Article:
Arone said the Fed may ultimately have to be more aggressive in its hiking to keep up with the bond market.

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Cantor Fitzgerald rate strategist Justin Lederer said any rate move after the jobs number may be more muted after this week's extreme moves, and instead the action could be along the yield curve. "You could see a sizable move in the curve on a big number either way. If you do get a really strong number, I don't think June is in the cards. September could be," he said.

If the number is strong, Lederer said the yield curve could flatten, meaning the shorter end 2-year note yield could get closer to the 10-year and 30-year yields. That would signal a stronger economy and earlier Fed tightening. If the number is weak, the yield curve could steepen, signaling a weaker economy and easier Fed.

"We'll see how the payroll number will more or less shift the curve. If you get a stronger number, you could see a flatter curve with the front end taking more of the brunt of the selling and maybe breaking to higher yields. 2.42 (10-year yield) could be a strong support, especially if you see bunds go back to 1 percent," he said.

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As for the stock market, it rallied when the April jobs report (http://www.cnbc.com/id/102662083) was strong enough to signal the economy was not faltering, but weak enough to keep the Fed on hold for a while longer.

According to data and analysis firm Kensho, when the monthly jobs report misses by 25,000 or more, the dollar, gold and 10-year note yields are much more volatile than the major equity indexes. Since January 2010, 21 jobs reports have beaten by 25,000 or more jobs, and another 21 missed by the same.

Gold has been positive over 90 percent of the time when the jobs number was weaker than expected, while 10-year note yields have risen 85.7 percent of the time when the jobs number is greater than expected. The dollar index has risen 71.4 percent of the time when there is a large beat. The S&P 500, however, is positive 52.4 percent of the time when the number misses, with an average return of -0.4 percent.

Deutsche Bank economist Joseph LaVorgna expects to see Friday's nonfarm payrolls at 275,000, well above consensus. He said jobless claims and other anecdotal details, like a 5 percent jump in tax receipts, support the view that the jobs report could be better than expected.

"The trend in tax receipts has been remarkably steady and sturdy," he said.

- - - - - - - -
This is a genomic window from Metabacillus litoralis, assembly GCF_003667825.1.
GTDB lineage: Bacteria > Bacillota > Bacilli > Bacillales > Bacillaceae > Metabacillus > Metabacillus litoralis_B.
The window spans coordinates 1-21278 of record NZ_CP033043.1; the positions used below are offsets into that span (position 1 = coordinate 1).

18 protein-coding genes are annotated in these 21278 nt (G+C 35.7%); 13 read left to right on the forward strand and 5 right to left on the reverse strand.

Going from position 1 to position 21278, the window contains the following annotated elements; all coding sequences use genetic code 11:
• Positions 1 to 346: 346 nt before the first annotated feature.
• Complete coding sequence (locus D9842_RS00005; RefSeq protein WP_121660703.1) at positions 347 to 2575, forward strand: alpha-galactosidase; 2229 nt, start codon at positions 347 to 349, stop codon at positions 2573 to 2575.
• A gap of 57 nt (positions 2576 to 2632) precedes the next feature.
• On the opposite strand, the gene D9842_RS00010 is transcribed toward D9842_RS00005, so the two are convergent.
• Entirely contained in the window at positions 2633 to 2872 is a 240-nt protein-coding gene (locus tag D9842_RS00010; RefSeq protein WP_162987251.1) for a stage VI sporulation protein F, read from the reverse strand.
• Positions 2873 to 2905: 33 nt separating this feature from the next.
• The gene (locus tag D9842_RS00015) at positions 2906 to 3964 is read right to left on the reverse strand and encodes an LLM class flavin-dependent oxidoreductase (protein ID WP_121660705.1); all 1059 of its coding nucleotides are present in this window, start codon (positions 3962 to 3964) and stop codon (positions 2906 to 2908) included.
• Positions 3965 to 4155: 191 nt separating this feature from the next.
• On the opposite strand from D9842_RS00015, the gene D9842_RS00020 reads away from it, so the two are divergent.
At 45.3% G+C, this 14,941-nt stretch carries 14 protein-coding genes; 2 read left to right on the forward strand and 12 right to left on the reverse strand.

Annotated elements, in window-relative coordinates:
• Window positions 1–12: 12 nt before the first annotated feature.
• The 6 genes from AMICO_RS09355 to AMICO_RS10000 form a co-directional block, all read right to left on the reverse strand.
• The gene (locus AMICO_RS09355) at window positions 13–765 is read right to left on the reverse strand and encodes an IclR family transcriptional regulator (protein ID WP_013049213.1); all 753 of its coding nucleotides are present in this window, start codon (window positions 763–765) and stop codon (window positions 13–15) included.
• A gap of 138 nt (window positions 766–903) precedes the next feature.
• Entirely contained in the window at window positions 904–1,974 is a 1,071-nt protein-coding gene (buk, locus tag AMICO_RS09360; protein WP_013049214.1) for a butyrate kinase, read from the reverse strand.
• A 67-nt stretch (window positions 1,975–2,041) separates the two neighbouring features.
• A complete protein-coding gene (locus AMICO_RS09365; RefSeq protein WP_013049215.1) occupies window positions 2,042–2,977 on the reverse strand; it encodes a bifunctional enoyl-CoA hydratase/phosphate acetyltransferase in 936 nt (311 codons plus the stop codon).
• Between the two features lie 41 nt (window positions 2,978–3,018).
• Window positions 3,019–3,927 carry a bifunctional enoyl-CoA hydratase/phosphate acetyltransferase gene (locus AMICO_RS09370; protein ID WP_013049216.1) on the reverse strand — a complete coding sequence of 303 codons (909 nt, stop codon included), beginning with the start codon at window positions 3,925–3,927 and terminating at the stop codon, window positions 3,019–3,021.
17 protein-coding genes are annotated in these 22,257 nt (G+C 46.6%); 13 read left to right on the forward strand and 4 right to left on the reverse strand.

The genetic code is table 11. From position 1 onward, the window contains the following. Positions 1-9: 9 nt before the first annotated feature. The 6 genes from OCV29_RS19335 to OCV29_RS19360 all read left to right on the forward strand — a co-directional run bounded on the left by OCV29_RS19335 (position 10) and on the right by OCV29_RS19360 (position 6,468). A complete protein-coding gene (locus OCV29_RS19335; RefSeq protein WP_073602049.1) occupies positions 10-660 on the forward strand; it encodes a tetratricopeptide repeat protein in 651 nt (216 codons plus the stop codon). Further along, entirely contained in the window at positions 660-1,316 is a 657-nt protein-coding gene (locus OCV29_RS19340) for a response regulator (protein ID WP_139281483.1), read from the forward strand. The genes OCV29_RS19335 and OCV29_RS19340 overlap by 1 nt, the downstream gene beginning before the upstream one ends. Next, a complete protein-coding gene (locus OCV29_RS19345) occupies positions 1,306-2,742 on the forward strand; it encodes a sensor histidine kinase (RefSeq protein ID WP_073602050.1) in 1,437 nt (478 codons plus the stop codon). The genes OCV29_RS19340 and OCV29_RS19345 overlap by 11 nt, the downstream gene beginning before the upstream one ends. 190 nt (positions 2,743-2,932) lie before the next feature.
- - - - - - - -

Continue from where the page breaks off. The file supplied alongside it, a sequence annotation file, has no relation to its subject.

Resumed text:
He agrees with Arone that the bond market may be moving ahead of the Fed. "The interesting thing is what might get the Fed to move might not be the data. It might be financial market conditions…. If the market starts to think the Fed is going to lose control, that's going to get Yellen and some of the doves nervous," LaVorgna said.

Economists expect to see strength in construction jobs, but weakness in manufacturing in Friday's report.

"We may not have quantity, but we should have quality. The demand for college grads is picking up, and we're seeing demand for full-time hires in business services picking up," said Swonk. "We've seen a pretty dramatic decline in retail, leisure and hospitality. If we're going to be surprised on the upside, it will be we'll get more of those jobs. Manufacturing looks light. Construction looks good. We are at the point where we should see some movement in wages. We're hoping for it, but not calling for it."

Traders are watching the average hourly wages number closely for any signs of a pickup, which would be a signal of potential inflation. The Fed's dual mandate deals with employment and inflation and so far inflation has been disappointing.

What to Watch

The May employment report is released at 8:30 a.m. ET. Economists expect 225,000 nonfarm payrolls and an unchanged employment rate of 5.4 percent.

The Organization of the Petroleum Exporting Countries holds the 167th ordinary meeting of the conference in Vienna.

New York Fed President William Dudley speaks at 12:30 p.m. ET in Minneapolis. He will speak on the economy and implications for policy. He will take questions from the audience at the Economic Club of Minneapolis.

Consumer credit is released at 3 p.m.

The annual meeting of Wal-Mart's shareholders is at 8:30 a.m. in Fayetteville, Arkansas.

NBC's Gina Francolla contributed to this report.

Disclosure: NBCUniversal, parent of CNBC, is a minority investor in Kensho.